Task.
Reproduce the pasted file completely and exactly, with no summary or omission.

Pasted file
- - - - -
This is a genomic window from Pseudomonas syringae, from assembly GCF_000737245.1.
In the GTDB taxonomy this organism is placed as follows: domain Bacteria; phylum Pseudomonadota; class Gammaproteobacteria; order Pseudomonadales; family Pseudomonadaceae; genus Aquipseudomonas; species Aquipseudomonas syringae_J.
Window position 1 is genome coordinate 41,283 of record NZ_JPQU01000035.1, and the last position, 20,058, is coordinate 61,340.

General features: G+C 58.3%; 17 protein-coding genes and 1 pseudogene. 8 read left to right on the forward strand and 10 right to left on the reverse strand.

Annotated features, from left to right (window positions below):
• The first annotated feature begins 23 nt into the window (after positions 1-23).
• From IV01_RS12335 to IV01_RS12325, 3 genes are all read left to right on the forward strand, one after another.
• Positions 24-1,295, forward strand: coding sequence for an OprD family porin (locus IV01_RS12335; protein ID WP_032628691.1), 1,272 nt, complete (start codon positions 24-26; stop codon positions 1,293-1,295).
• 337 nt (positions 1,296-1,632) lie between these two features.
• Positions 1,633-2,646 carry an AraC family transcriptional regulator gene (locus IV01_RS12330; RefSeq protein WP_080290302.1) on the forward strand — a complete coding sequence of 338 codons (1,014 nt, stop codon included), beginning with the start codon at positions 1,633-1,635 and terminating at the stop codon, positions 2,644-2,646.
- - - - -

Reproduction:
This is a genomic window from Pseudomonas syringae, from assembly GCF_000737245.1.
In the GTDB taxonomy this organism is placed as follows: domain Bacteria; phylum Pseudomonadota; class Gammaproteobacteria; order Pseudomonadales; family Pseudomonadaceae; genus Aquipseudomonas; species Aquipseudomonas syringae_J.
Window position 1 is genome coordinate 41,283 of record NZ_JPQU01000035.1, and the last position, 20,058, is coordinate 61,340.

General features: G+C 58.3%; 17 protein-coding genes and 1 pseudogene. 8 read left to right on the forward strand and 10 right to left on the reverse strand.

Annotated features, from left to right (window positions below):
• The first annotated feature begins 23 nt into the window (after positions 1-23).
• From IV01_RS12335 to IV01_RS12325, 3 genes are all read left to right on the forward strand, one after another.
• Positions 24-1,295, forward strand: coding sequence for an OprD family porin (locus IV01_RS12335; protein ID WP_032628691.1), 1,272 nt, complete (start codon positions 24-26; stop codon positions 1,293-1,295).
• 337 nt (positions 1,296-1,632) lie between these two features.
• Positions 1,633-2,646 carry an AraC family transcriptional regulator gene (locus IV01_RS12330; RefSeq protein WP_080290302.1) on the forward strand — a complete coding sequence of 338 codons (1,014 nt, stop codon included), beginning with the start codon at positions 1,633-1,635 and terminating at the stop codon, positions 2,644-2,646.